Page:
TAP 34 is a self design of Terta company from Hungary. Primarily it was designed as a terminal for big computer systems but it was also able to process data alone. The main integrated circuits were assembled in the USSR and in Hungary by Tungsram, but several parts were imported from other countries. The built-in monitor was a DME-28 monochrome CRT made by Orion. This company was famous for its televisions in Hungary and the other KGST countries. The floppy drive attached to the compute...

UK advert, Oct 1983


Prototype software

TO 7

Jacquard brochure #5...

J100 - J500

M5 Pro & M5 Jr Japan...

M 5

French brochure #4


US advert #6 (1980)


Spanish advert

ML-FX1 / FX2

US advert #5

ZX 81

UK brochure #1

CBM 700 Series

US ad. May 1983


French ad (july 1983...


German brochure #2


French advert (1979)


Argentinian advert


Charlie Chaplin #5

PC - Model 5150

English poster


Advert #2


U.S. ad (1983)

Serie 5

French advert (dec. ...

TO 9

U.S. advert  Apr. 19...

PC 8801

ú149 in June 1981


UK advert

System I / II / III

French ad (jan. 1983...

TI 99 / 4A

Newbrain brochure



Just stumbled across this site. I was one of hardware/firmware designers for this product. I may still have some manuals for the system, if there is any interest in me scanning them.

I designed the DRAM system (48K), the dot-matrix printer microcontroller hardware/ firmware, the RS232 terminal interface.

Also involved in a CPM conversion project that we never brought to market. Still know many of the team (Mike Varanka, Gary Cook, Roland Guilmet, Dennis Chasse, Dave. As well as the next generation (8088/86 based) system which we prototyped and didn''t make to market.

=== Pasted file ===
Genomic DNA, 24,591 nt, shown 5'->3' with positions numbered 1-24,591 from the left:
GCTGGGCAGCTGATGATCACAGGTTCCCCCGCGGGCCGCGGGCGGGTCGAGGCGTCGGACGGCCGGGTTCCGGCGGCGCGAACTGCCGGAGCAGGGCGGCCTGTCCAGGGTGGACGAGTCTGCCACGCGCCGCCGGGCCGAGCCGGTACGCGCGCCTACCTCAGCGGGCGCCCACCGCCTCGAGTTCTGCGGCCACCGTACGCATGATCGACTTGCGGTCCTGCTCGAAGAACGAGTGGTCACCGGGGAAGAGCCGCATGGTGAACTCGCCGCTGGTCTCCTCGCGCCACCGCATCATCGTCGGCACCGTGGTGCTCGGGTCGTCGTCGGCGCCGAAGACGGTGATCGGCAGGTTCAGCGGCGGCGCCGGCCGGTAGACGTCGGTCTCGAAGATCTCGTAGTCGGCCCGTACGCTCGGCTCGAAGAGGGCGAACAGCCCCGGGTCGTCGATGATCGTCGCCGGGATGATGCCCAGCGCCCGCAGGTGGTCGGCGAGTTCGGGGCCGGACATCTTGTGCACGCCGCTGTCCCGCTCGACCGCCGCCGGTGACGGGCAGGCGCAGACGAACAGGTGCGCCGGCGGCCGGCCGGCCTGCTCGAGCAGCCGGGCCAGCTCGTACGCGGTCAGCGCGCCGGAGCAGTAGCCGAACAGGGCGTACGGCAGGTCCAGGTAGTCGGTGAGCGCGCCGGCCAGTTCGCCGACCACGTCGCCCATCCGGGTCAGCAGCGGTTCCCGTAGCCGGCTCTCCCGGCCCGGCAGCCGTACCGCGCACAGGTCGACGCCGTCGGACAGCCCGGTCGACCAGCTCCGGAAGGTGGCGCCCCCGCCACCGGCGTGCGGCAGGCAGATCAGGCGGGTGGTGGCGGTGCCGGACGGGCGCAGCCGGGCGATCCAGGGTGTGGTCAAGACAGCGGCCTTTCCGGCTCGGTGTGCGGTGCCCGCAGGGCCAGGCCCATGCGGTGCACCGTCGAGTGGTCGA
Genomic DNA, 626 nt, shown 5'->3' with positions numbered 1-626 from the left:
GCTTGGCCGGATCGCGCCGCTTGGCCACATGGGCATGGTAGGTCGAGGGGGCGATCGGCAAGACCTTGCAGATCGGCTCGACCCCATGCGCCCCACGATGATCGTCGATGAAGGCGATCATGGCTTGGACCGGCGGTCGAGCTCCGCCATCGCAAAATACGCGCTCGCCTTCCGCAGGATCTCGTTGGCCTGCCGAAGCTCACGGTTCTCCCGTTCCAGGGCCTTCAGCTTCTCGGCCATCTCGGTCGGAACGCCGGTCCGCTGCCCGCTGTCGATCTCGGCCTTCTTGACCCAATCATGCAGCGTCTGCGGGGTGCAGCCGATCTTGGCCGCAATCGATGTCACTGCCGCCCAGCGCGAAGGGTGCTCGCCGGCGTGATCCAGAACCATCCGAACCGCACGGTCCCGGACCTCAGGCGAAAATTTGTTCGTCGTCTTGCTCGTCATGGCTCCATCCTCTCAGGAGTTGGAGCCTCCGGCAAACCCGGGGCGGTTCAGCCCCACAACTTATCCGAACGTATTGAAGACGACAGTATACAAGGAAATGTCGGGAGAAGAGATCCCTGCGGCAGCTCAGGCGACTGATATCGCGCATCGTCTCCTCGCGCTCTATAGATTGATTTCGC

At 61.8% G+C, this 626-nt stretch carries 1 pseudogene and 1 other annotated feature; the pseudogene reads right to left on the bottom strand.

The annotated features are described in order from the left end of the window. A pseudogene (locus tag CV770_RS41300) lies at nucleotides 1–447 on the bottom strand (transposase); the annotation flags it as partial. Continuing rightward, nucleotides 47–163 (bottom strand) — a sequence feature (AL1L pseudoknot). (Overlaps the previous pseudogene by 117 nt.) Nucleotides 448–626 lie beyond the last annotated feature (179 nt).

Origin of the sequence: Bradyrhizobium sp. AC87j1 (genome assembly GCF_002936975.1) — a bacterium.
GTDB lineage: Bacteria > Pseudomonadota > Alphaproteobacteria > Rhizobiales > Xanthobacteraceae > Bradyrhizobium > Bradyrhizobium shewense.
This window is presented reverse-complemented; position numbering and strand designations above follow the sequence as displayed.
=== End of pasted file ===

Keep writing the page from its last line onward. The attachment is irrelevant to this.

OS was called AMOS (Athena Multitasking Operating System) and used a bus based system that when each board was installed automatically provided relevant driver for the OS. No external software needed.

Interesting side note: Met Bill Gates of Microsoft, when we contracted Microsoft for Assembler, Basic, and Fortran software packages for the system.

Gabriel Graša
EPCOM / SHARP Hotbit HB-8000
There''s a TV commercial ($7PeCWm_trY8) from december 1985 which shows the Hotbit being sold for Cr$3,900,00.00 (yes, nearly 4 million cruzeiros). That would have meant about US$400 as the exchange rate was Cr$10,000.00 that month (things were very dinamic then!). In 2015 dollars, that''s US$877.77.

Frank michelson
Frank you are the worst sports analyst ever and should quit.

Great to see so many posts for the Wren. I would love to see any schematics or service information for this great little computer.

Frank Isola
I hate old computers, wwatch me at 5:00 on around the horn! I am an awful sports analyst but I hate old computers! Bye yoo Nerdz!
I''m Franklin Isola and I approve this message.

Dave Malby
I purchased the Hyperion that was 1 year old in 1985 from Anderson Jacobson in Santa Clara, CA. I used it for tax preparation for businesses. I was one of the first Registered California Tax Practitioners that prepared taxes using a portable computer and filed taxes electronically. I believe I used the first edition of Turbotax that was introduced by Mike Chipman which I conversed with on the phone when I ran into problems. The computer only gave me grief if I forgot to save the file on the 2nd floppy or when someone tripped on the power cord.

COMPAQ Portable II
I just bought a Compaq Portable II with 286 CPU, which has a fixed hard drive (20MB), which is temperamental because it''s not being recognized at bootup. In about 1990, I had borrowed a Compaq Portable (from work) with two 5.25" floppy drives but no fixed hard drive. I used this to write assembly programs. Now (5/17/2015), I can used this Compaq Portable II to read and run files from my old diskettes, which contains some of my work. I need a new hard disk for the Compaq Portable II.

It will run on MS-DOS versions 6.20, IBM-DOS 3.30, Compaq-DOS 3.31, but not MS-DOS 5.0, 3.2, or 3.30. It''s a little strange that certain flavors of MS-DOS will not work, yet IBM and Compaq flavors do.

I have the IBM Diagnostics for IBM Personal Computer AT diskette (version 2.03). And it''s readable on the Compaq Portable II.

I also need the MS-DOS 6.2 disks to install on my new hard disk.